A gay investigative journalist named Stephen Jimenez says he has learned that the man whose death led to hate crime legislation wasn't killed for being gay after all. Instead, Matthew was killed for other reasons and the hate crime charges were wrong to be leveled based upon Jimenez's new book titled The Book of Matt: Hidden Truths About the Murder of Matthew Shepard.
Fox News reported on Monday that not everyone is glad that Jimenez, a Georgetown University graduate, has spent 13 years doing his own investigation into the old murder case, or that the findings appear to support that the crime didn't occur due to the sexual leanings of the deceased. In fact, some are calling the work nothing more than "innuendo, rumor or conspiracy theories," like the Matthew Shepard Foundation, for example, who refused to comment otherwise.
But Jimenez says that he "applied rigorous journalistic standards to the reporting and writing of this book." And he shares new information he learned as a result, such as the anonymous letter that had been previously sealed by the court. And then there are the new witnesses, who are speaking about the case for the first time.
It is understandable that the Shepard Foundation would not want to give any credibility to the research conducted by Jimenez, as it would appear to show that the passage of hate crime legislation following the murder of Shepard was built upon a faulty foundation, since the journalist contends that Shepard wasn't killed because he was hated or gay.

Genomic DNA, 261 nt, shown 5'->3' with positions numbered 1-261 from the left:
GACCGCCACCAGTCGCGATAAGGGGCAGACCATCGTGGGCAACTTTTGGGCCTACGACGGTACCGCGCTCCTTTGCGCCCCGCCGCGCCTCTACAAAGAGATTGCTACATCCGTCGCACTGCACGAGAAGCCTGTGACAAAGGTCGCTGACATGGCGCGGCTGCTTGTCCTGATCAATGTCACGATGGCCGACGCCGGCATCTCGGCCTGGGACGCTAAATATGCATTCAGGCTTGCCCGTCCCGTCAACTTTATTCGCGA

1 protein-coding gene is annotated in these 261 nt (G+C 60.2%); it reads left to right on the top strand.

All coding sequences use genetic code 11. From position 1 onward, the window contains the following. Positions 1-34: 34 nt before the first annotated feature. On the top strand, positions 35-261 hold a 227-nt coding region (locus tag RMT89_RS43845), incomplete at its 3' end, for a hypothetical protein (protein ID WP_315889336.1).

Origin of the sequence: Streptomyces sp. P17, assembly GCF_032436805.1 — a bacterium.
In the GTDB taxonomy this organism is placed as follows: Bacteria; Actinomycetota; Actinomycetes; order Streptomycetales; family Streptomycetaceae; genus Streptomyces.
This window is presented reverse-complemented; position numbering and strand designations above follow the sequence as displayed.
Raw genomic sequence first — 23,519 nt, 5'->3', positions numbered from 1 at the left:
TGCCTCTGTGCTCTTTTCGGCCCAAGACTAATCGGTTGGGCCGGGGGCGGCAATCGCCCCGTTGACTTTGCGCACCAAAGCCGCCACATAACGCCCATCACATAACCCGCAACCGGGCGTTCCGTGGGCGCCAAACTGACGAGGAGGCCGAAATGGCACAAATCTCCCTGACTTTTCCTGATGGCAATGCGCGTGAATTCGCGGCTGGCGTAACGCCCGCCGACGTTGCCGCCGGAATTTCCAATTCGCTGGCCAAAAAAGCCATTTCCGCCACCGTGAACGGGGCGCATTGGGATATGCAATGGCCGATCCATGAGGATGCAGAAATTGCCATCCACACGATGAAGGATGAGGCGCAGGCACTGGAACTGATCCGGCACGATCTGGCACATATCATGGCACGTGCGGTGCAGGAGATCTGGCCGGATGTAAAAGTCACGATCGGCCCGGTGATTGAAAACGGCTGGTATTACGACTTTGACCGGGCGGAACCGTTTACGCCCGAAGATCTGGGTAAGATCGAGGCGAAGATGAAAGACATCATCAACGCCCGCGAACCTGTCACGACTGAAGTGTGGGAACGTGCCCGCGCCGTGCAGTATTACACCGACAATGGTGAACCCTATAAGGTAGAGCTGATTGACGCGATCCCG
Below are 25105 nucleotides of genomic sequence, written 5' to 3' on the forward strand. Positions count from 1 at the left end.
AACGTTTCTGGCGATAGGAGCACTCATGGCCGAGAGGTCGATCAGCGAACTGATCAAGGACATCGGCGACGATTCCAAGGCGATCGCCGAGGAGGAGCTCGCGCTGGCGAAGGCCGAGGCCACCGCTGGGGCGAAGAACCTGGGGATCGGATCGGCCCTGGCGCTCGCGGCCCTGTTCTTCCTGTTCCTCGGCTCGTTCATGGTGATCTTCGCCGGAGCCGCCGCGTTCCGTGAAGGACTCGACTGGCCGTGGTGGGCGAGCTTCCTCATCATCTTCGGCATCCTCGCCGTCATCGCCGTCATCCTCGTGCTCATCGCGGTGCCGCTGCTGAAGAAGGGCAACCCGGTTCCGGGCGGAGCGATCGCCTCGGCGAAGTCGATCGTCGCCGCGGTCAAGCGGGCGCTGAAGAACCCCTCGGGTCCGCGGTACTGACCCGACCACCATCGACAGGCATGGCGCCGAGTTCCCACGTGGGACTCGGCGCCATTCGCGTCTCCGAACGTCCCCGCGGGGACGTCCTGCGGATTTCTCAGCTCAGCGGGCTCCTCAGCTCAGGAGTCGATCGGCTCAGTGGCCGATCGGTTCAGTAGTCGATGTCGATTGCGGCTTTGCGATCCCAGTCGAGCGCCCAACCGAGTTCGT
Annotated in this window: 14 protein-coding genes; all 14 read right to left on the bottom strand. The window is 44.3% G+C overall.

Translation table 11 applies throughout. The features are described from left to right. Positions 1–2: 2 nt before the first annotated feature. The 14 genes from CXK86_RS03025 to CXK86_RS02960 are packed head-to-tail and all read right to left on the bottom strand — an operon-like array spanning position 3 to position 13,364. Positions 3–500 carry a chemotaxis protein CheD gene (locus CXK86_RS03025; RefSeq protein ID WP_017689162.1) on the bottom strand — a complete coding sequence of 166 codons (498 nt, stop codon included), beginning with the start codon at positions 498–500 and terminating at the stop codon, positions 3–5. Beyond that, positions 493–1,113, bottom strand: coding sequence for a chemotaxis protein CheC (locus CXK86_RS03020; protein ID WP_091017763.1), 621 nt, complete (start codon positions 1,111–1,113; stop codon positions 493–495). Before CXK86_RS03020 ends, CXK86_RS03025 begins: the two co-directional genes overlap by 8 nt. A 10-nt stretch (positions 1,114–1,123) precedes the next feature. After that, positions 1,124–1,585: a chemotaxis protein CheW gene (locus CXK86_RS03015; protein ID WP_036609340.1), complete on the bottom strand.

Visiting as many as 20 states and talking to more than 100 people, Stephen Jimenez acknowledged that when he first started out on this quest, he was doing so with the preconceived idea that he would just be documenting and telling the story of a fellow gay man who was murdered as a result of a hate crime. But that is not what his investigation uncovered, and he feels he has to tell the truth about Sheperd's death now, in the form of his book, since it was violence resulting from meth anger, not a sex hate crime, that led to Shepard's murder.
The Shepard Foundation, however, feels they must stick to what their organization believes to be true, as they owe it to the people who have volunteered and invested in their public efforts to gain hate crime legislation. So for them, to be open to new information that might prove otherwise, is, understandably, not something they are likely to do. Right?
Shepard Photo credit: Wikipedia.org